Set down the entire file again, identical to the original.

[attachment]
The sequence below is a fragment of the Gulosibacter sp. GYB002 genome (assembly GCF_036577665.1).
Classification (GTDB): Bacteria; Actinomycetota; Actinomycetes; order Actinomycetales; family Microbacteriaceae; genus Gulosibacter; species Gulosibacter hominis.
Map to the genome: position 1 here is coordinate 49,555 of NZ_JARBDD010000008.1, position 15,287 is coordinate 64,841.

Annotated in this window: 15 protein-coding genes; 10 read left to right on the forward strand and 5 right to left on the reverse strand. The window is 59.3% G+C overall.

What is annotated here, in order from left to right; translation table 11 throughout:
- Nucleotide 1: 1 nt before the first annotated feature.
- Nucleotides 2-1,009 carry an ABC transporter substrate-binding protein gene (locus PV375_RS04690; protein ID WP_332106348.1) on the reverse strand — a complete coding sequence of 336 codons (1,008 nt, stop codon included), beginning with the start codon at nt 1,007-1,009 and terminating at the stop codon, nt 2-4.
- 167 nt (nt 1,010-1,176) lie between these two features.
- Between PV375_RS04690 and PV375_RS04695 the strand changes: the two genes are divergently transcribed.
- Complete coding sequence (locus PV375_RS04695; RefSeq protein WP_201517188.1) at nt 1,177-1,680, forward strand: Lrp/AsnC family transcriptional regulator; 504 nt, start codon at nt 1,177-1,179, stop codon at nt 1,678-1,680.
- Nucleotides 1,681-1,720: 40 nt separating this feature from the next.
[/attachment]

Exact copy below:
The sequence below is a fragment of the Gulosibacter sp. GYB002 genome (assembly GCF_036577665.1).
Classification (GTDB): Bacteria; Actinomycetota; Actinomycetes; order Actinomycetales; family Microbacteriaceae; genus Gulosibacter; species Gulosibacter hominis.
Map to the genome: position 1 here is coordinate 49,555 of NZ_JARBDD010000008.1, position 15,287 is coordinate 64,841.

Annotated in this window: 15 protein-coding genes; 10 read left to right on the forward strand and 5 right to left on the reverse strand. The window is 59.3% G+C overall.

What is annotated here, in order from left to right; translation table 11 throughout:
- Nucleotide 1: 1 nt before the first annotated feature.
- Nucleotides 2-1,009 carry an ABC transporter substrate-binding protein gene (locus PV375_RS04690; protein ID WP_332106348.1) on the reverse strand — a complete coding sequence of 336 codons (1,008 nt, stop codon included), beginning with the start codon at nt 1,007-1,009 and terminating at the stop codon, nt 2-4.
- 167 nt (nt 1,010-1,176) lie between these two features.
- Between PV375_RS04690 and PV375_RS04695 the strand changes: the two genes are divergently transcribed.
- Complete coding sequence (locus PV375_RS04695; RefSeq protein WP_201517188.1) at nt 1,177-1,680, forward strand: Lrp/AsnC family transcriptional regulator; 504 nt, start codon at nt 1,177-1,179, stop codon at nt 1,678-1,680.
- Nucleotides 1,681-1,720: 40 nt separating this feature from the next.